The largest summit conference in modern history opens here Monday when more than 60 heads of state gather for the sixth meeting of the nonaligned movement.
From the first nonaligned meeting in Belgrade in 1961, attended by 25 nations, the movement has grown to 93 members, including seven countries added this week. Its membership spans most of the southern half of the globe, along with much of the Middle East and southern Asia and even a small part of Europe.
For Cuba, hosting the summit is both a major international victory and an opportunity to consolidate a Third World leadership position that belies its small size and legitimizes its view of geopolitics.
In addition to pressing its views in preliminary summit meetings and in documents distributed last week, Cuba has exerted an extraordinary physical effort and spent more than $140 million to make the summit a success.
In terms of major events, the past year has been the equivalent of the U.S. Bicentennial for Cuba, with massive, internationally attended celebrations for last August's International Youth Festival, the revolution's 20th and a new 247-room hotel, especially for the summit.
In its most intense construction program since huge housing projects went up literally overnight in the revolution's early days, the Cubans have built a $35 million conference center and new 247-room hotel, especially for the summit.
Six other luxury hotesl in Havana have been refurbished. The sprucing up extends to new uniforms for hotel employes and newly printed menus. Miles of new roads have been laid, and miles more repaved.
At least two new sewage plants were built, and nearly 200 decaying mansions were renovated to house the high-level delegations.
For the past year, Cubans have been told that summit preparations were a patriotic duty. Organizations ranging from state enterprises to neighborhood block councils set summit task goals. Preparatory committee vice chairman Ramiro Valdez last week called those organizations' achievements "a legitimate triumph of the revolution and the people."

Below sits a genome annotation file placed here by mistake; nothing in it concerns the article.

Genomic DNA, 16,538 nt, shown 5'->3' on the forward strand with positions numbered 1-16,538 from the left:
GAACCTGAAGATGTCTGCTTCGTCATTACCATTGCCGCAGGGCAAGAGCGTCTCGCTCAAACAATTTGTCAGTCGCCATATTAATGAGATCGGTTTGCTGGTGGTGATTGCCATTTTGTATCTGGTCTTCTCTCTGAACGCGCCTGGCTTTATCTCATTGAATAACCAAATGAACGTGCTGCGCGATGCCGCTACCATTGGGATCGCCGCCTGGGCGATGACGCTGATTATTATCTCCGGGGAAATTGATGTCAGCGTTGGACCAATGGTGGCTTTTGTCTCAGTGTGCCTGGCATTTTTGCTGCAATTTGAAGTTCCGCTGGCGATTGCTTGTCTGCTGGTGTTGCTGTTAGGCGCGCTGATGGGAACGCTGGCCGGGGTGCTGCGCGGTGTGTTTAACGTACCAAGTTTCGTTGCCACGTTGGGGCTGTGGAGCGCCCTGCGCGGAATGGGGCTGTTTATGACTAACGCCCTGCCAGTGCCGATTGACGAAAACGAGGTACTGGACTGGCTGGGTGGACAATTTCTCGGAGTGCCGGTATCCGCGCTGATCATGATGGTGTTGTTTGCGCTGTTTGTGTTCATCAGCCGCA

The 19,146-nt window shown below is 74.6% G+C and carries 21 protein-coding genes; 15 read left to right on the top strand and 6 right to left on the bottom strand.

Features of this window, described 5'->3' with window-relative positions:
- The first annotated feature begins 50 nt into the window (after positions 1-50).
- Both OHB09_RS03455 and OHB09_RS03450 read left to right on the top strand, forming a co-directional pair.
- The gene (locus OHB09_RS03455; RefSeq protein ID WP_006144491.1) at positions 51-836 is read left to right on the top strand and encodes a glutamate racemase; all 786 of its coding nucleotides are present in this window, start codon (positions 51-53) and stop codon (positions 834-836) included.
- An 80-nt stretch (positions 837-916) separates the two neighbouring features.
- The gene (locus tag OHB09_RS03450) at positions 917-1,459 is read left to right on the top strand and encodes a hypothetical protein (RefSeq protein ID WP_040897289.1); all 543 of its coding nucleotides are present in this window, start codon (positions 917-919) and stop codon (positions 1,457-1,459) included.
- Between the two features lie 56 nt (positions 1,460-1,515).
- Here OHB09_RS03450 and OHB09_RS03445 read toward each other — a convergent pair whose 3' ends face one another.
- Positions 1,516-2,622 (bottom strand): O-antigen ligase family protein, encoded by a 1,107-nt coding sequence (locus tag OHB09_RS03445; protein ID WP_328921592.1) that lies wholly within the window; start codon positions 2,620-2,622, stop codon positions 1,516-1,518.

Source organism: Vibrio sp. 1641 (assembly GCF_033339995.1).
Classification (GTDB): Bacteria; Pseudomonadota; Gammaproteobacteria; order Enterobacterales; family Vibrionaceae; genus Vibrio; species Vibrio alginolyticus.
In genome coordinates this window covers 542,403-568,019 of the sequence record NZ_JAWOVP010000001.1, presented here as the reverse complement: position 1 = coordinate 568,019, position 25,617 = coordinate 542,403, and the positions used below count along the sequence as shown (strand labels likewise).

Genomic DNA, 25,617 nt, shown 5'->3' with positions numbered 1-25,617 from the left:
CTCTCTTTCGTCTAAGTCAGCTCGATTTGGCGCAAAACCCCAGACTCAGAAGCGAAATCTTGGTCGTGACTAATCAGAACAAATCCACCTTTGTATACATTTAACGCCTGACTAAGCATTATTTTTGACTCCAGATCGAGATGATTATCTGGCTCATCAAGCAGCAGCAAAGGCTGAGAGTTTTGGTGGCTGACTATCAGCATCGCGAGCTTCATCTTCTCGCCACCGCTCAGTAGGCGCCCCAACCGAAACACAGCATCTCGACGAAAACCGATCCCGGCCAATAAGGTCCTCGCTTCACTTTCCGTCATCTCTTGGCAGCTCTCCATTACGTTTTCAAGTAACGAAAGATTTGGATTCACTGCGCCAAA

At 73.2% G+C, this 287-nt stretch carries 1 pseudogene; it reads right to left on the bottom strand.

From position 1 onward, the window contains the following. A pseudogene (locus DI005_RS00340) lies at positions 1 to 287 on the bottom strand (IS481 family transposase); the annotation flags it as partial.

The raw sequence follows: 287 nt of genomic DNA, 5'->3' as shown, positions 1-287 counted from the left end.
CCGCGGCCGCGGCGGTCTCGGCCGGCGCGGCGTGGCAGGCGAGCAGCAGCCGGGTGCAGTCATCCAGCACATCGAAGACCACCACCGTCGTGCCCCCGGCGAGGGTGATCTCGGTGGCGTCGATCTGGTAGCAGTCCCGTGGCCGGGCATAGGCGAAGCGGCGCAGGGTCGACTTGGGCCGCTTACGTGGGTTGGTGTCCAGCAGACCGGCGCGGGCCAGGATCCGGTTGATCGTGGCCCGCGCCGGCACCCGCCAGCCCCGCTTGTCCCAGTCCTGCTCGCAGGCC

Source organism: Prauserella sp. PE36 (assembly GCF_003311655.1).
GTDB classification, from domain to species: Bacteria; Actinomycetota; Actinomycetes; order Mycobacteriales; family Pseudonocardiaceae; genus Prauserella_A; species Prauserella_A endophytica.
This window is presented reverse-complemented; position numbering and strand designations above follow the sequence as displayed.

President Fidel Castro and Vice President Raul Castro showed up last Tuesday to inspect the new "convention palace" summit site. Over the past several days, in constant trips to the airport, Fidel Castro has personally greeted at least 25 heads of state, with many more due to arrive.
The hundreds of accredited journalists here have been housed primarily in the ancient and newly oppulent Hotel Nacional, where carpets were still being laid and a new telephone system was installed last Sunday. While the journalists are allowed in the lobbies of the delegates' hotels, they are prohibited from elevators and hallways without the written permission of the person they want to visit.
The same restrictions apply to diplomats at the U.S. interest section here, posing a difficult problem for the Americans -- who are intensely interested in debates and opportunities to lobby.
"It's hard for us to be seen so publicly with what is denounced here as the world's principal imperialist force," one Asian delegate said.
Yesterday, divisions among the delegations extended out of the closed plenary sessions to the press room. When the Singapore delegation called a press conference to present its side of a hot dispute with Cuba over the seating of the Cambodian delegation, Cuban and Vietnamese journalists packed the front row seats and monopolized the session with aggressive and highly political questions.
Despite the number of Cuban reporters present, however, the press conference received no montion in today's edition of Granma, Cuba's principal newspaper.
The Cubans have overcome the enormous logistical challenges presented by the summit. Cuba suffers from shortages of communications facilities, motor vehicles and food of the kind most visiting government officials are accustomed to.
What appear to be hundreds of new Fiats and Mercedes and buses have been purchased to transport the visitors around town. Scores of chronically scarce taxicabs have been pressed into summit service.
Well-equipped new press rooms at several locations offer instant telex and telephone communications around the world, a welcome surprise for journalists who have waited days to make an overseas call out of Cuba during past visits.
Hotel and other local restaurants have more than adequate supplies of food and liquor, on a scale that Cuba has not seen for 20 years. The massive new conference center restaurant, with sophisticated design and furnishings, offers a wide range of imported items that surely have taken an incalculable cut in the hard currency reserves of Cuba.
Cuban officials say the expenditures will pay off, not only during the summit, but for years to come. Anxious to expand its tourist industry as a foreign exchange earner, Cuba plans to use the conference center and the hotels to attract international conventions and visitors in the future.